Pulse dose portable oxygen concentrators
With pulse dose units, oxygen is delivered to the user intermittently, in regular spurts based on the patient's breathing rate.
- Oxygen flow: delivers between 450 mL to 1,250 mL of oxygen per minute
- Weight: 2–10 pounds
- Best for: Patients who require less than 2 liters per minute of oxygen. Because pulse dose units are lighter than continuous flow portable oxygen concentrators, they are recommended for more active users.
Common questions about portable oxygen concentrators
Who needs oxygen therapy?
Those suffering from respiratory diseases like chronic bronchitis, emphysema, pulmonary fibrosis or certain heart problems and neuromuscular conditions are prescribed supplemental oxygen therapy to alleviate symptoms like headaches, dizziness, shortness of breath, visual disturbances, high blood pressure and rapid heartbeat.
Are portable oxygen concentrators dangerous?
Oxygen therapy creates a fire risk, as oxygen is highly flammable. You should never smoke near oxygen or use oxygen near an open flame. Oxygen concentrators shouldn’t be used in small, unventilated rooms.
Can you travel with a portable oxygen concentrator?
Unlike oxygen tanks or liquid oxygen, oxygen concentrators are approved by the FFA for air travel. Individual airlines may have their own rules or regulations, like requiring a physician’s statement of your medical need for oxygen. Be sure to bring enough batteries for the duration of your flight.
Portable oxygen concentrators FAQ
- Who needs oxygen therapy?
- Those suffering from respiratory diseases like chronic bronchitis, emphysema, pulmonary fibrosis or certain heart problems and neuromuscular conditions are prescribed supplemental oxygen therapy to alleviate symptoms like headaches, dizziness, shortness of breath, visual disturbances, high blood pressure and rapid heartbeat.
- Are portable oxygen concentrators dangerous?
- Oxygen therapy creates a fire risk, as oxygen supports combustion. You should never smoke near oxygen or use oxygen near an open flame. Oxygen concentrators shouldn’t be used in small, unventilated rooms.
- Can you travel with a portable oxygen concentrator?
- Unlike oxygen tanks or liquid oxygen, certain oxygen concentrators are approved by the Federal Aviation Administration for air travel. Individual airlines may have their own rules or regulations, like requiring a physician’s statement of your medical need for oxygen. Be sure to bring enough batteries for the duration of your flight.
- Is there a portable continuous flow oxygen concentrator?
- Yes, several companies offer portable continuous flow oxygen concentrators, which vary in features such as size, weight, capacity, battery life, noise level and warranty.
- What is the smallest portable oxygen concentrator?
- The Airsep Focus is the smallest portable oxygen concentrator. It weighs 1.75 pounds and is 6.4 inches tall.
- How long do portable oxygen concentrators last?
- The average life span of a portable oxygen concentrator is four to seven years. A portable oxygen concentrator’s longevity depends on many factors:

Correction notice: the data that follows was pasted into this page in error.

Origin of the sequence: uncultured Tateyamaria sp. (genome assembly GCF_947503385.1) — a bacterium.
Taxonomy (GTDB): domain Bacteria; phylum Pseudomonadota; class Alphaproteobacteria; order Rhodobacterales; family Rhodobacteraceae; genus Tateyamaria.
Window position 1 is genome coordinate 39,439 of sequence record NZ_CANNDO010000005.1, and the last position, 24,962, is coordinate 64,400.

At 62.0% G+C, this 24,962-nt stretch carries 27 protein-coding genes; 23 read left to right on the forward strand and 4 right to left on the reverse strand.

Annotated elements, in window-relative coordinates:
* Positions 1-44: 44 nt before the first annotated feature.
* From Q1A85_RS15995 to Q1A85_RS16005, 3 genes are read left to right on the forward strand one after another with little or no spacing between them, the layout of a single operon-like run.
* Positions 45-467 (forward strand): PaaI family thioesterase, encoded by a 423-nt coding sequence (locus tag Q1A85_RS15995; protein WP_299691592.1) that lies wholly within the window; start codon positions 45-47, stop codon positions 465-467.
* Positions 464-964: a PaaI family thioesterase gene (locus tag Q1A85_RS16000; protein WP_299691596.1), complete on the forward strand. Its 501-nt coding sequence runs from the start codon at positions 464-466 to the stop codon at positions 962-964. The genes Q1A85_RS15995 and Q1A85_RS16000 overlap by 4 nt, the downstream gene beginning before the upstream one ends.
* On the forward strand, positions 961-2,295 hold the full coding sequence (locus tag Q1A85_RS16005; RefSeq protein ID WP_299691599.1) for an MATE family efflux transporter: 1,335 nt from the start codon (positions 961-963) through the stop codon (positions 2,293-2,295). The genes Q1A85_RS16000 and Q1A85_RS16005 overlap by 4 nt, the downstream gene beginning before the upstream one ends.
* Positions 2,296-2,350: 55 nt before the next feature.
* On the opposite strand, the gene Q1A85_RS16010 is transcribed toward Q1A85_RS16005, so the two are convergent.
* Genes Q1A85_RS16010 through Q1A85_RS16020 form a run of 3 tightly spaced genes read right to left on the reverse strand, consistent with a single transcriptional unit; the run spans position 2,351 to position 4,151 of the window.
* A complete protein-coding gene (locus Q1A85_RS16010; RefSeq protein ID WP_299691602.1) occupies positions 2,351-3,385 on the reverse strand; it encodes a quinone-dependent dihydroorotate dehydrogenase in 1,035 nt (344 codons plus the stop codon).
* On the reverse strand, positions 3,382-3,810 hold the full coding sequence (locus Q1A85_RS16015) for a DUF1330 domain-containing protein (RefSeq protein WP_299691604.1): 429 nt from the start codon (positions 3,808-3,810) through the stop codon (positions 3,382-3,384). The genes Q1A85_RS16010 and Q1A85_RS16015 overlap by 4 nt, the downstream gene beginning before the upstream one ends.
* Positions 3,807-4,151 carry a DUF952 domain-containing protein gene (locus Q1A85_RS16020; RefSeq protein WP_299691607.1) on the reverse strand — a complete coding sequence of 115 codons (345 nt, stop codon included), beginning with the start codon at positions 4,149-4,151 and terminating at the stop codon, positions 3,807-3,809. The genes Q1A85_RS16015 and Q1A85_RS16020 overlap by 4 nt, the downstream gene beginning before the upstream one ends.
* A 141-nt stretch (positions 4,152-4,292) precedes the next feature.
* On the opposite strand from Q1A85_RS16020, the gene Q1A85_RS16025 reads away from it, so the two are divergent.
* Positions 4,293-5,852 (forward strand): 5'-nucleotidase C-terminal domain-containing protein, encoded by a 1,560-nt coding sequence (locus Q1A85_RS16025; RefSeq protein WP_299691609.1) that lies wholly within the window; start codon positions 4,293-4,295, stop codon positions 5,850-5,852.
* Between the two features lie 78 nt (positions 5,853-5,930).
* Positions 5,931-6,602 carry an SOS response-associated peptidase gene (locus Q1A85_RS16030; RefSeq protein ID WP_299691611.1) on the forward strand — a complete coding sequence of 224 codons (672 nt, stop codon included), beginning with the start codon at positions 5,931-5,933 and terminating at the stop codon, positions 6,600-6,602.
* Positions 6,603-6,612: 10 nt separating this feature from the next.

- Usage settings
- How often you use it
- The environment
- How many hours does a portable oxygen tank last?
- The length of time a portable oxygen tank lasts mostly depends on its size:
- A small, A tank holding 113 liters lasts about 11 hours*.
- A medium, D tank holding 425 liters lasts about 41 hours*.
- A large, E tank holding 680 liters lasts about 64 hours*.
*Time calculated with a pulse dose. Continuous dose limits time considerably.
- Can you lay an oxygen concentrator on its side?
- Yes, during transport, you can safely store your portable concentrator on its side. When in use, it can be on its side as long as none of its vents are blocked.
- Can you get too much oxygen from a machine?
- Yes, there is an issue that can develop called pulmonary oxygen toxicity, where too much oxygen enters your system over time, damaging your lungs. Before you start oxygen therapy, your doctor carefully measures the oxygen levels you need through a variety of tests. These tests allow your doctor to prescribe the right dosage of oxygen.
- Do oxygen concentrators need maintenance?
- Yes, your oxygen concentrator needs maintenance. Even if it’s described as low-maintenance, the machine will need cleaning and filter switching. You should get professional service on your concentrator every three months.
- Can you fly with an oxygen concentrator?
- The Federal Aviation Administration allows you to fly with a portable oxygen concentrator (POC) if it meets these criteria:
- The POC is marketed in the United States in accordance with U.S. Food and Drug Administration standards.
- The POC does not emit radio signals that are detrimental to the plane.
- The POC does not create compressed gas.
- The POC contains no hazardous materials (with certain exceptions for the battery).
- The POC has the proper labeling.
A list of POCs that meet FAA requirements is on the Transportation Security Administration website.
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Information in this guide is general in nature and is intended for informational purposes only; it is not legal, health, investment or tax advice. ConsumerAffairs.com makes no representation as to the accuracy of the information provided and assumes no liability for any damages or loss arising from its use.